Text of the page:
original two dollars per week to a
minimum of $8.50 now, but they
are still the most inexpensive facil-
ities on campus.
And once a person joins a co-op,
it is not unlikely that he may de-
velop some of the old idealism.
Co-oppers still constantly talk
about the concepts of democracy
and non-discrimination.
Even more important, the Inter-
Cooperative Council (the new
name for the Campus Cooperative
Council) rests on a firm financial
One of the residents pointed out
that regardless of how high the
national prosperity may rise, there
will always be students who will
seek economical living.
The future for student coopera-
tives can only be the subject of
speculation. But it does not appear
to be dark.

"JOE'P RAINBOW"-Members of the cast of "Joe's Rainbow",
an original one-act play by Allan Knee, '56, rehearse for the open-
ing last night of the fourth and final Laboratory Playbill, presented
by the University Department of Speech. "Joe's Rainbow" is one
of three plays presented last night and tonight at 8 p.m. in the
Barbour Gymnasium. Also included on the bill is another original
play, "The White and Silver Bird," .by E. Paul Rebillot, '55, and
"Rococo," by Harley Granville-Barker. In this, as in all laboratory
playbills, students are responsible for the entire production, in-
eluding direction, designing, costuming and acting.

THU .Daily Official Bulletin is an on stage, as directed by Marshals; at of the Cashier's Office and the Regis-
official publication of the University the end of the exercises buses will be trar's Office in the lobby of the Ad-
of Michigan for which the Michigan ready in driveway east of the Stadium ministration Building. Following the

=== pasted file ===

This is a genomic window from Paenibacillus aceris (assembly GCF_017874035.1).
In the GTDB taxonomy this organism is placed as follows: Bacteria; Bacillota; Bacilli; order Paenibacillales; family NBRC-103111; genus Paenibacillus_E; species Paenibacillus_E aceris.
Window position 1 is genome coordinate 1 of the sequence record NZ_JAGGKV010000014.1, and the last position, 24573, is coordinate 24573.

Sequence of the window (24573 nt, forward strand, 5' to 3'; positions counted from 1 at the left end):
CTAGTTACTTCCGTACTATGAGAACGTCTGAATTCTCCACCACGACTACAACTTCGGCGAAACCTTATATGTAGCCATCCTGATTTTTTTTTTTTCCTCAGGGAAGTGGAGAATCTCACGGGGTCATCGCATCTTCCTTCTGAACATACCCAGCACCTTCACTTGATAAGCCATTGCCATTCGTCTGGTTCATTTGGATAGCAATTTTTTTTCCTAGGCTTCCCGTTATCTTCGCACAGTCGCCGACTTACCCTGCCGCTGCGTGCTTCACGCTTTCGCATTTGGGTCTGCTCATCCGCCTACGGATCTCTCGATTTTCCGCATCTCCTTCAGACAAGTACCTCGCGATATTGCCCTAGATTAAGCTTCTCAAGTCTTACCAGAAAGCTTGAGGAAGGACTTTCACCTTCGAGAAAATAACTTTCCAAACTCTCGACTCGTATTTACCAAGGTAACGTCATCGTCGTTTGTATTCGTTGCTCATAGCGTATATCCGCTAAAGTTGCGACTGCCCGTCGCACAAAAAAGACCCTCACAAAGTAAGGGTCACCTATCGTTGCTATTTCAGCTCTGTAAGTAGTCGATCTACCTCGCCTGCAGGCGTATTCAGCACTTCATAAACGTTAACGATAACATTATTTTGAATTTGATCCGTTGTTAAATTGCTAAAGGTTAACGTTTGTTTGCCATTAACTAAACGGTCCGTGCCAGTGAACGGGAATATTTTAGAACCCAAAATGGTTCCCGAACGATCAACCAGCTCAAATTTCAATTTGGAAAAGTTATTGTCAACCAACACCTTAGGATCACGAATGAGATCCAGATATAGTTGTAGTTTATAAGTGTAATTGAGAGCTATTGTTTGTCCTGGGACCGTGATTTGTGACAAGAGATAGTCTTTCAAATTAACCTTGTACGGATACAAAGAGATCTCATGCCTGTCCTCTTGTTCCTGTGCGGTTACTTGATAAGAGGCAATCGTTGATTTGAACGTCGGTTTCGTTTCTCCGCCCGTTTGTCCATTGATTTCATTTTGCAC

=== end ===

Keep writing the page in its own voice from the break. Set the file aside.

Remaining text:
Daily- assumes no editorial responsi- or at west side of Field House to bring ceremony diplomas may be called for
bility. Notices should be, sent in you back to the campus. until 9:00 p.n.
TYPEWRITTEN from to Room 3553 Herbert G. Watkins, Secretary Herbert G. Watkins, Secretary.
Administration Building before 2 p.m.
the day preceding lpublication. Notices Student Accounts: Your attention isLe/e
for the Sunday edition must be in by called to the following rules. passed by Lecres
2 p.m. Friday. the Regents at their meeting on Feb.
28, 1936: "Students shall pay all ac- Dr. Eugen Kullman, distinguished
FRIDAY, MAY 26,. 1956 counts due the University not later than philosopher and philologist, will speak
VOL. LXVIII, NO, 81 the last day of classes of each semester on "Hegel's Philosophy of Art" on Mon.,
or summer session. Student loans which May 28 at 4:15 p.m., Architecture Aud.,
are not paid or renewed are subject auspices of the Art Department. Open
General Notices ;' C g ,:e:u: "i|s^|sd- i.
Gener l No ices to this regulation; however student to faculty, students and the g e n e r a 1
Au Departmental Offices, pla'nt, facili- loans not yet due are exempt.' Any un- public.
ties and service units will be closed on paid accounts at the close of business
Meimorial Day, May 30 1956. Residence on the last day of classes will be Concerts
halls andthe University Hospital will reported to the Cashier of theUniver-
operate on a holiday schedule. sity and Student Recital: John Gleason, pian-
"(a) All academic credits will beWith- ist, 8:30 p.m. Sat., May 26, in Aud. A,